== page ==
Browse Prior Art Database

A Method for Rate-Based Scrolling of Streaming Data

IP.com Disclosure Number: IPCOM000190154D
Original Publication Date: 2009-Nov-18
Included in the Prior Art Database: 2009-Nov-18
Document File: 3 page(s) / 65K

Publishing Venue

IBM

Abstract

Disclosed is a method for rate-based scrolling of streaming data

This text was extracted from a PDF file.
At least one non-text object (such as an image or picture) has been suppressed.
This is the abbreviated version, containing approximately 53% of the total text.

Page 1 of 3

A Method for Rate

A Method for RateA Method for Rate -

Based Scrolling of Streaming Data

When receiving data from a process or web service to be used for display to an end user, there is often (a) more data than can fit in a single screen and (b) a delay between the application receiving the first data item and the last. In addition, a user may only be interested in the first few data items, so retrieving all of them may be a waste of bandwidth or processing power. The common approach to this is to provide "next page/previous page" buttons to navigate available data, which does not allow seamless uninterrupted navigation of data. Existing continuous scrolling techniques, e.g. [4], [5] below, do not visually reflect the total amount of data available for scrolling and use traditional scroll bar (up/down arrows and a scroll thumb sized and positioned relative to the amount of available data. In these systems, the scroll thumb changes size and jumps when new data is loaded.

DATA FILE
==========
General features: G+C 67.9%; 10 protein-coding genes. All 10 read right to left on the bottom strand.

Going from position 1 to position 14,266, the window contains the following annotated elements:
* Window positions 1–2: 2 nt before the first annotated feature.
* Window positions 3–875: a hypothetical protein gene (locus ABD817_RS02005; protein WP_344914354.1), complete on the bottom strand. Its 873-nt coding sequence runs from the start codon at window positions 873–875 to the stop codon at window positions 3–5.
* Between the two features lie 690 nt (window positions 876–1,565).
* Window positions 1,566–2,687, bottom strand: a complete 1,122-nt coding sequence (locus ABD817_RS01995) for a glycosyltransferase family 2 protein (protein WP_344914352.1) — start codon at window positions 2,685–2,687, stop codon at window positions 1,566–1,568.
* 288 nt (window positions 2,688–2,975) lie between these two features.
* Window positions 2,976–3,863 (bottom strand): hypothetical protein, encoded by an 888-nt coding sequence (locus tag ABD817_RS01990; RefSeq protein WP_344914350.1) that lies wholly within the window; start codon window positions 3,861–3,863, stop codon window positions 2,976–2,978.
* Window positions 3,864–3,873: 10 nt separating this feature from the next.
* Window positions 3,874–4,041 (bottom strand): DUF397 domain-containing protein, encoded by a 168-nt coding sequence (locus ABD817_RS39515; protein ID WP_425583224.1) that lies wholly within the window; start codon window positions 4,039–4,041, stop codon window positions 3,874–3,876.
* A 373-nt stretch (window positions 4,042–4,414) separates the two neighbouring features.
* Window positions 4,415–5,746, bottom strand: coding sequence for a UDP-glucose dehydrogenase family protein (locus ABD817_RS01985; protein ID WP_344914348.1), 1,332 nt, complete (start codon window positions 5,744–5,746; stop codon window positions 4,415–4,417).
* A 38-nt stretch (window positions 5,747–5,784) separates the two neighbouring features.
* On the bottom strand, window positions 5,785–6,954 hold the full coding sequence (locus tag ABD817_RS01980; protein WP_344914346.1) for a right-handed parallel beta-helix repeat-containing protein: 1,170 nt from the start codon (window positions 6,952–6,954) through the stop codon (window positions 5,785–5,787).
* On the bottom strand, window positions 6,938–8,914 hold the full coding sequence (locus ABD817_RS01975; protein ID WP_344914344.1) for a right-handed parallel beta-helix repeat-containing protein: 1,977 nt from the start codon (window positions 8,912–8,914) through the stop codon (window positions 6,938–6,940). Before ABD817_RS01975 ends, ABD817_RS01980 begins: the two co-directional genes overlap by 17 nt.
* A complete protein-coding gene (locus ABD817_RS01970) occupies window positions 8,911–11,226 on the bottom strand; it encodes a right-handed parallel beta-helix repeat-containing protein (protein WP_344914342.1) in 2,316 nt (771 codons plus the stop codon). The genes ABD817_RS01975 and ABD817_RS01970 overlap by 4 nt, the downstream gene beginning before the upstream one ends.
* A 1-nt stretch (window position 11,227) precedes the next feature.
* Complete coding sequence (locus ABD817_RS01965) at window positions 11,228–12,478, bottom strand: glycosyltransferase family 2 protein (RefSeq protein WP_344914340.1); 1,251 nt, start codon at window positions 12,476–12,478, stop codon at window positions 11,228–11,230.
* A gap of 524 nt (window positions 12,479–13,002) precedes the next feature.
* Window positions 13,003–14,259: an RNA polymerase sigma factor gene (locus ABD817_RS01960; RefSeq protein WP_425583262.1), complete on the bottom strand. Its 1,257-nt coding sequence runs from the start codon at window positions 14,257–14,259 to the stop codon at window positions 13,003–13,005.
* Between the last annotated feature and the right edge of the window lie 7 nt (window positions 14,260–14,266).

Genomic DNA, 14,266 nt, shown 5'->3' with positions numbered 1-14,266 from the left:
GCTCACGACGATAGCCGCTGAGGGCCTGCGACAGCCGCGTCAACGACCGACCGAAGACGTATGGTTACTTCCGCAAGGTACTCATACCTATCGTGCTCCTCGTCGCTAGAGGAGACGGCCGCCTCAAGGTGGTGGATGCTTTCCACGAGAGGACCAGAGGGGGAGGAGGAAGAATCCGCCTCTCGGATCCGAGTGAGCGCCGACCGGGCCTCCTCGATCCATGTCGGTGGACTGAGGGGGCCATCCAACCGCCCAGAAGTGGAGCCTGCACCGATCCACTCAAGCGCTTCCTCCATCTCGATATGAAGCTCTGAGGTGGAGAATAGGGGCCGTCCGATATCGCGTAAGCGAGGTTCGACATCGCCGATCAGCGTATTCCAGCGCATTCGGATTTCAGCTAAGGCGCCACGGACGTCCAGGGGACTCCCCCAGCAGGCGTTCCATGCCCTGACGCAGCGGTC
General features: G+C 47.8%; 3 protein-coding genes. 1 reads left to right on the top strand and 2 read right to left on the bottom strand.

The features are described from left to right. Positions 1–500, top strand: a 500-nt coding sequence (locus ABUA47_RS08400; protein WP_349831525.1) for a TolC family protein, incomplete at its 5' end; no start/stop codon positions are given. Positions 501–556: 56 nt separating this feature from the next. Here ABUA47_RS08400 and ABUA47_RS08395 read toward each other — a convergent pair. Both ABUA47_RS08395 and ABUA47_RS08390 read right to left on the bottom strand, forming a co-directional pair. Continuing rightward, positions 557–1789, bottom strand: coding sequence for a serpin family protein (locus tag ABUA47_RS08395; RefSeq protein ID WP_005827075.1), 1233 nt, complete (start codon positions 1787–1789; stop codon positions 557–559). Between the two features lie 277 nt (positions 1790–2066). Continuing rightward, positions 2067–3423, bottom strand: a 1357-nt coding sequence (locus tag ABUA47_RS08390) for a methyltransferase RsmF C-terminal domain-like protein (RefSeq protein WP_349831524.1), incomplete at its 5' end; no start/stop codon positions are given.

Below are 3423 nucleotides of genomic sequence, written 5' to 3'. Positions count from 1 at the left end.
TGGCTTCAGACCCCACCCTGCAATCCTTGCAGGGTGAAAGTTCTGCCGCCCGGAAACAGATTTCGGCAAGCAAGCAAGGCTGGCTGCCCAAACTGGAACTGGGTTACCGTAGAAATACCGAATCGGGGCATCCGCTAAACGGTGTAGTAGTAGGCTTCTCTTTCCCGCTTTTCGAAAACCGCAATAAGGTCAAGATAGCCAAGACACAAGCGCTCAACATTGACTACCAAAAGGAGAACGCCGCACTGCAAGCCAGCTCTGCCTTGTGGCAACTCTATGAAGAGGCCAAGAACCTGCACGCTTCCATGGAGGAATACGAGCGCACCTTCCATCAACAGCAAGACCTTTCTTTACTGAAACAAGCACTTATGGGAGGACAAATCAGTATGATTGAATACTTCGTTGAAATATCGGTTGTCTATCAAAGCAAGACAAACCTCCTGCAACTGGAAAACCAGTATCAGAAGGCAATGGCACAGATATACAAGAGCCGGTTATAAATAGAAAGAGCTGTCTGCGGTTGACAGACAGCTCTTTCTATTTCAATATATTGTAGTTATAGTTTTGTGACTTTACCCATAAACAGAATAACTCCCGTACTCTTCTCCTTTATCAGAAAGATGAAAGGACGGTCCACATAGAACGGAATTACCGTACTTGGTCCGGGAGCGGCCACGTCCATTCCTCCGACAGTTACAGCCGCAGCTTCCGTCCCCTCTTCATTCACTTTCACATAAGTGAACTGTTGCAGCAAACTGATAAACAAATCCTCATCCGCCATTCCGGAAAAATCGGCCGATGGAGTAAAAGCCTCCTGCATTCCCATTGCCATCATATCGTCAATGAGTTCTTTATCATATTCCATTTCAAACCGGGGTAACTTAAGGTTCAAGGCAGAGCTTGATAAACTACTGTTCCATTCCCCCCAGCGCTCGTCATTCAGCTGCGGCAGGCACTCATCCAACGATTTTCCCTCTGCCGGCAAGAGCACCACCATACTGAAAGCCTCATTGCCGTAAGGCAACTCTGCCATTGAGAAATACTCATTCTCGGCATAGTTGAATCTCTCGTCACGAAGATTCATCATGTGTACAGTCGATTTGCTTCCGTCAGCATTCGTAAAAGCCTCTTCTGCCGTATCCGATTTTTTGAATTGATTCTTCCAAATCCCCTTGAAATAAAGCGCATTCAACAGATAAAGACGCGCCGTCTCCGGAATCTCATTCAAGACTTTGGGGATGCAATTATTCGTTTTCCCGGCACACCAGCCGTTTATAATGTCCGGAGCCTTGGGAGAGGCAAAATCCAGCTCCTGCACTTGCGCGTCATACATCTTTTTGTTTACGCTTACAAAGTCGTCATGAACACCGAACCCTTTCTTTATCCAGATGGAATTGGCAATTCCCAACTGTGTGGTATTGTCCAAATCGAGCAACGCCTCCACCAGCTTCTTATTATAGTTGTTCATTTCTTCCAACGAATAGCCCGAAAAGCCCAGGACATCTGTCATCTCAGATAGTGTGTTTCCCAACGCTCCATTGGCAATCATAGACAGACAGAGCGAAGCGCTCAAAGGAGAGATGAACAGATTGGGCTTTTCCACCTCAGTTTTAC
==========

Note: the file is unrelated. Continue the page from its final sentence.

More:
[1] The system loads a preset amount of initial data, e.g. the first 100 search results or the first 25 pages of a document, into a scrollable pane.
[2] The user clicks and drags the scroll thumb, moving it along the horizontal or vertical axis, depending on the orientation of the scroll bar.
[3] The page scrolls at a rate proportional (through a linear or nonlinear function) to the distance of the scroll thumb from the center resting position.
[4] The scroll bar indicates how much data out of the total extent of data (represented by the entire length of the scroll bar) has been loaded. The scroll bar visually represents the current viewing region in context of the total available data. The scroll thumb is partially transparent to allow the visual indications in the background to be seen even when the scroll thumb is over them.
[5] If the visible region comes within a preset threshold of the end of the available data, the system initiates a separate processing thread which requests additional data from the source, e.g. a server, and appends this data to the end of the viewable region. Scrolling can continue simultaneously. Optionally, the user could click a position on the scroll gutter. If the data for that region...